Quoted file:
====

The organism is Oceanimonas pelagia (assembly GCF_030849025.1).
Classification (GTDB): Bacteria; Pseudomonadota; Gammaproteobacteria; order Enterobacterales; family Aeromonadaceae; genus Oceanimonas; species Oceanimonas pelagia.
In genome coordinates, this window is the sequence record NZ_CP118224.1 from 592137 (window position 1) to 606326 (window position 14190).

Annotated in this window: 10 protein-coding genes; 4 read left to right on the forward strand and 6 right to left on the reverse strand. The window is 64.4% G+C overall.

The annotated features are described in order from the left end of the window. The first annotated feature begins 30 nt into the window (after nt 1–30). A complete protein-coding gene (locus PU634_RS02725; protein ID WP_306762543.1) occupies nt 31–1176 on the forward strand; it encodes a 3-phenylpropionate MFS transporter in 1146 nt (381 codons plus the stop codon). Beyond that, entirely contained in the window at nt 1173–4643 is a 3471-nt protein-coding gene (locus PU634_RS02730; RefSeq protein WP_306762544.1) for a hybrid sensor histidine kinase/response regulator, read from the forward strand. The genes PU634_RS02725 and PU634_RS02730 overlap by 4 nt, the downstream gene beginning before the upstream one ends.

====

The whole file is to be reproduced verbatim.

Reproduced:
The organism is Oceanimonas pelagia (assembly GCF_030849025.1).
Classification (GTDB): Bacteria; Pseudomonadota; Gammaproteobacteria; order Enterobacterales; family Aeromonadaceae; genus Oceanimonas; species Oceanimonas pelagia.
In genome coordinates, this window is the sequence record NZ_CP118224.1 from 592137 (window position 1) to 606326 (window position 14190).

Annotated in this window: 10 protein-coding genes; 4 read left to right on the forward strand and 6 right to left on the reverse strand. The window is 64.4% G+C overall.

The annotated features are described in order from the left end of the window. The first annotated feature begins 30 nt into the window (after nt 1–30). A complete protein-coding gene (locus PU634_RS02725; protein ID WP_306762543.1) occupies nt 31–1176 on the forward strand; it encodes a 3-phenylpropionate MFS transporter in 1146 nt (381 codons plus the stop codon). Beyond that, entirely contained in the window at nt 1173–4643 is a 3471-nt protein-coding gene (locus PU634_RS02730; RefSeq protein WP_306762544.1) for a hybrid sensor histidine kinase/response regulator, read from the forward strand. The genes PU634_RS02725 and PU634_RS02730 overlap by 4 nt, the downstream gene beginning before the upstream one ends.